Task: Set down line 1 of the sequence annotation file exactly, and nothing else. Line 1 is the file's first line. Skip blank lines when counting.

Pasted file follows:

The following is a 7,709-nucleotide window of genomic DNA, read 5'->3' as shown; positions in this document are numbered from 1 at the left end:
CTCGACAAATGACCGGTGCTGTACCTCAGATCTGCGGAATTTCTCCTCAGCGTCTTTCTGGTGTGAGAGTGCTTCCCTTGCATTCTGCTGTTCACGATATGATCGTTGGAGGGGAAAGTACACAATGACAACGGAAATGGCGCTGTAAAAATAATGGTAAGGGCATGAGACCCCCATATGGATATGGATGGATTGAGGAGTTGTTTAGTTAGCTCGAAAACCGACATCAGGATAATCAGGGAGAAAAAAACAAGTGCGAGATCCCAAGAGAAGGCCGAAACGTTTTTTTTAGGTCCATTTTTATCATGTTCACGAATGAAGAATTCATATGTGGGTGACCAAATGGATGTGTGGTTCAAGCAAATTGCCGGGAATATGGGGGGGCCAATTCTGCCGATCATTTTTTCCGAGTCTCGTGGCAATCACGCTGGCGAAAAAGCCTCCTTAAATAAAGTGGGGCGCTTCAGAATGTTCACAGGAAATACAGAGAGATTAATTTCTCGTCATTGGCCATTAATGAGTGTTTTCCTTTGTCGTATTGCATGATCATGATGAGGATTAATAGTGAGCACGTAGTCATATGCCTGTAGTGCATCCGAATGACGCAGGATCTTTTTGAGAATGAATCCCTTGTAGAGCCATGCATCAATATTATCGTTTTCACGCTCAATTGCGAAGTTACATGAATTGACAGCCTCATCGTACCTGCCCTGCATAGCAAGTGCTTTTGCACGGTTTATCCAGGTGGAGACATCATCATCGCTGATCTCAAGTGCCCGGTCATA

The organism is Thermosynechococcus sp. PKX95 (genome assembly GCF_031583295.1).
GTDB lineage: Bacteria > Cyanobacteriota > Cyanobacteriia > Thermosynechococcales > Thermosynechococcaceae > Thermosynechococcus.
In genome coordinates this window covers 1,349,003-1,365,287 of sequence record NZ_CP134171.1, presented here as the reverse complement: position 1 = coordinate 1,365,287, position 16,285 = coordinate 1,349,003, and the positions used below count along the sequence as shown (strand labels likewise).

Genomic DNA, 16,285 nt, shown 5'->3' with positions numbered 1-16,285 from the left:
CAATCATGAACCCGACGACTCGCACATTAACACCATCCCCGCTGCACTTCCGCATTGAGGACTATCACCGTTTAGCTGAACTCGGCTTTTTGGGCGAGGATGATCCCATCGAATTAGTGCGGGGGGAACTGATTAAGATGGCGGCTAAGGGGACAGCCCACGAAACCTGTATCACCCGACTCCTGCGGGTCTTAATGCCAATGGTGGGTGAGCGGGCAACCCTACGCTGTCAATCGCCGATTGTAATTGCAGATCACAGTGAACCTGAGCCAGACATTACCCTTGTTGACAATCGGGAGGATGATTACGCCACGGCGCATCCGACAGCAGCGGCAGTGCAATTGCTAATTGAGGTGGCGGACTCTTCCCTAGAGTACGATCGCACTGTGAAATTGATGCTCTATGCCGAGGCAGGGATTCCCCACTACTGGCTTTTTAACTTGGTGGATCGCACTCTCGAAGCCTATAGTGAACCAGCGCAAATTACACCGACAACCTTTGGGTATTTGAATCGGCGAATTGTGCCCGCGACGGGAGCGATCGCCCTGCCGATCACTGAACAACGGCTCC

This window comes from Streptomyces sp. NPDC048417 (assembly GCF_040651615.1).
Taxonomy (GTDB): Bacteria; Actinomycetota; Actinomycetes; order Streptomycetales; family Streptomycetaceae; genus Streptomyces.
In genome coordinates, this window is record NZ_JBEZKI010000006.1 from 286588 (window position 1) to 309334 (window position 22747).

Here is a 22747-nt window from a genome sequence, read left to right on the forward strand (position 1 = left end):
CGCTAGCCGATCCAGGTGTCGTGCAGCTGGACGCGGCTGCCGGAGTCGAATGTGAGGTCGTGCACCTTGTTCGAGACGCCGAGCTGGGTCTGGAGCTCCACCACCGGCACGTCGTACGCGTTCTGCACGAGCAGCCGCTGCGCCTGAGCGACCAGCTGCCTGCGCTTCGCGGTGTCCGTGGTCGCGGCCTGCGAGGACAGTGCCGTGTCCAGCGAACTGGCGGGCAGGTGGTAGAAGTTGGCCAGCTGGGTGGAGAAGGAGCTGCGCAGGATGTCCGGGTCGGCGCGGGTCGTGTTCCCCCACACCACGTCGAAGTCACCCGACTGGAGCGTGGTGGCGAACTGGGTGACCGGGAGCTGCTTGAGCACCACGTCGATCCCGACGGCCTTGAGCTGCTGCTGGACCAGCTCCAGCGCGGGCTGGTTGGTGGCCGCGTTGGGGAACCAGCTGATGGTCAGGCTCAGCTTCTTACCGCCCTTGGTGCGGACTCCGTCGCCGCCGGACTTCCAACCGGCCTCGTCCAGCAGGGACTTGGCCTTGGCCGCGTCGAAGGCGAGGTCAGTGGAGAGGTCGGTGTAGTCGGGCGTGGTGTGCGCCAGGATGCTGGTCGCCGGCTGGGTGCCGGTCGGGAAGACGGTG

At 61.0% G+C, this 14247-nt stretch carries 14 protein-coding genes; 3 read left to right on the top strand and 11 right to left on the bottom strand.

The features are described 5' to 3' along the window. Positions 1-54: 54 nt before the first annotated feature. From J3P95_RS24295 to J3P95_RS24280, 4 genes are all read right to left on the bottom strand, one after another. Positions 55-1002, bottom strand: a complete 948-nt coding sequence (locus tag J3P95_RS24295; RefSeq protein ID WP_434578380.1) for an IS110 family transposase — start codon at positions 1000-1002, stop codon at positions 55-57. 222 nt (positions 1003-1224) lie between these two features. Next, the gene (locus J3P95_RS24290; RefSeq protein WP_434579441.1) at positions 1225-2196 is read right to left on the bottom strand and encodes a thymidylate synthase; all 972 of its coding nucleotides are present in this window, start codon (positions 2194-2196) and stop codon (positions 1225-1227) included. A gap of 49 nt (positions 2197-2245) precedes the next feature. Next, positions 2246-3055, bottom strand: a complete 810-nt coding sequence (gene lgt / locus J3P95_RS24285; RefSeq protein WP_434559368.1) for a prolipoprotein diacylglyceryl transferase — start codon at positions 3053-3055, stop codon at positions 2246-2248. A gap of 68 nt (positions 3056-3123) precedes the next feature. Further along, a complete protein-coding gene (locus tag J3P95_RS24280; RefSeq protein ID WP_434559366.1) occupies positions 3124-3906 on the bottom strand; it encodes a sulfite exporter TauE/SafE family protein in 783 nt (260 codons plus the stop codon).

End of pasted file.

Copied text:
The following is a 7,709-nucleotide window of genomic DNA, read 5'->3' as shown; positions in this document are numbered from 1 at the left end: